Throughout its short-lived three seasons, the half-hour comedic melodrama “Vida” has covered a lot of ground. Opening with a mother’s death bringing together two sisters when they inherit a bar in their gentrifying East L.A. neighborhood, the series charted Mexican-American identity, immigration, gentrification, queerness, and female sexuality, and concludes with the creation of the hottest POC queer bar in Boyle Heights.
From its humble beginnings as a six-episode lark for Starz, the mere existence of “Vida” was a fairy tale come true. The show is the brain-and-love-child of Tanya Saracho, a queer Chicana playwright from Chicago who has worked extensively with the city’s famed Steppenwolf Theater Company. When “Vida” premiered in 2018, there were very few TV shows headed by a woman showrunner, and even fewer by a woman of color. The joy and enthusiasm evoked by such a milestone carried through the terrific first two seasons, which charmed with sharp storytelling, funny dialogue, and a rich tapestry of refreshing women and queer characters.
But “Vida” ended abruptly, more like a novella than a telenovela. With Starz giving Saracho only six episodes for her third and final season — the second was a more robust 12 episodes — the show strains against the confines of its all-too-brief finale. The third season, while enjoyable, feels like a bookend on a story that wasn’t ready to end. Even though it ends with a slightly forced button, “Vida” is never buttoned up.
“Vida” follows two sisters who, following their mother Vidalia’s death, must suddenly move home, leaving behind very different lives in other cities. Type-A career woman Emma (Mishel Prada) and directionless, freewheeling Lyn (Melissa Barrera) clash in ways both amusing and infuriating as they negotiate long-dormant family dynamics. Emma is no-nonsense and emotionally protected, her only stress reliever lots of kinky sex with all genders. Lyn is similarly empowered, but she gets lost in the search for approval from the men in her life. In addition to the highly sought-after building, they also inherit an old school butch bartender named Eddie (Ser Anzoategui), their mother’s widow who they never knew about.
The first two seasons track the sisters’ experience as newly minted landlords in the rapidly gentrifying neighborhood, mining comedy from the friction while never shying away from more unsettling realities. As landlords and business owners, Emma and Lyn are often accused of being “coconuts” (brown on the outside, white on the inside), and are targeted by a local activist group called Los Vigilantes. This window into the other side of the changing landscape comes through plucky and righteous Mari (Chelsea Rendon), little sister to Lyn’s I-just-can’t-quit-you flame, Johnny (Carlos Miranda). Season 2 also introduces a worthy love interest for Emma in the form of Nico (Roberta Colindrez), a motorcycle-driving bartender who waltzes into the show like a Latinx Shane from “The L Word.”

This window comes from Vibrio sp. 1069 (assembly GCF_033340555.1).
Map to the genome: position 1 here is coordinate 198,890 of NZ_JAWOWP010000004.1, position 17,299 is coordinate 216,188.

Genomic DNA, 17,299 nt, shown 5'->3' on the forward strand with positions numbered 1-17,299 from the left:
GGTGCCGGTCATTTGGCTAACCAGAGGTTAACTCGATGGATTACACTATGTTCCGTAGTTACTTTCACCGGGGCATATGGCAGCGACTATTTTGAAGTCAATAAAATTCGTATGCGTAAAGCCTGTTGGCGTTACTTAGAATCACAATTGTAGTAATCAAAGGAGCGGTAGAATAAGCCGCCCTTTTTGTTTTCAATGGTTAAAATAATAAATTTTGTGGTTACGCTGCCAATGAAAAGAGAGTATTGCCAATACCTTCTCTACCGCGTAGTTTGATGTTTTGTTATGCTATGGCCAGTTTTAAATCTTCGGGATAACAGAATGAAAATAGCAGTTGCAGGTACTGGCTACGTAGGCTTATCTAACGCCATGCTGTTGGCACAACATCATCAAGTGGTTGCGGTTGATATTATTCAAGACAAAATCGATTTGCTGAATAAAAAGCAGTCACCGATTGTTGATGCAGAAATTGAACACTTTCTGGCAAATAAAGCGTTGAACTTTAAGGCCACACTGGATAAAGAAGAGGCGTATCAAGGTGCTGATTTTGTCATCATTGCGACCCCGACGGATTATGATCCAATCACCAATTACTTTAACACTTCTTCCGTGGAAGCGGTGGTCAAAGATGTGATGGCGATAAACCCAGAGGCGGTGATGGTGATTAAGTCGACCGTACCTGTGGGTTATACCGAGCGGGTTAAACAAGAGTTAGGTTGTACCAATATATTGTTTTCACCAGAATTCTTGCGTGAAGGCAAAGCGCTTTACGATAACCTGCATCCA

Having built up this ripe romance with slow simmer, Season 3 unleashes the steamy sex scenes “Vida” has always delivered, this time replete with googly eyes and pancake-making. It’s hard to fault Saracho for delivering the brown queer fantasy of her (and so many others’) dreams, but she indulges the Emma/Nico romance a little too much, getting mired in ex-girlfriend drama and gender politics. This subplot shouldn’t carry equal weight as the sisters’ struggle to save the family business, which is the heart and soul of the show.
When the neighborhood bruja confirms that their supposed-dead father is in fact alive, Lyn pursues a relationship with him — one that is obviously doomed from the start. While the sometimes soapy (albeit highbrow) nature of the show practically dictates that a long-lost father wouldn’t stay dormant for long, shoehorning him into this short final season feels rushed and dissatisfying. It’s easy to imagine the many places “Vida” could have gone after his arrival, but without seeing those through, his presence feels like a predictable distraction.
Unlike its first two seasons, which sparkled with an original vision and refreshing perspective, Season 3 of “Vida” collapses under the pressure of representation. By the time the baby drag kings are bickering over pronouns, the mama’s boy asks Lyn to pee on him, and the suave lothario becomes a victim of queer domestic abuse, it’s clear “Vida” couldn’t be all things to all people. While that may sound like a lot, the real tragedy is that Saracho wasn’t given more time and space to wrap up her magic-flecked world, a universe where all those things — the queer, the sex-positive, the brown, the political — could live together with humor and heart.
“Vida” airs new episodes on Starz on Sundays, beginning April 26.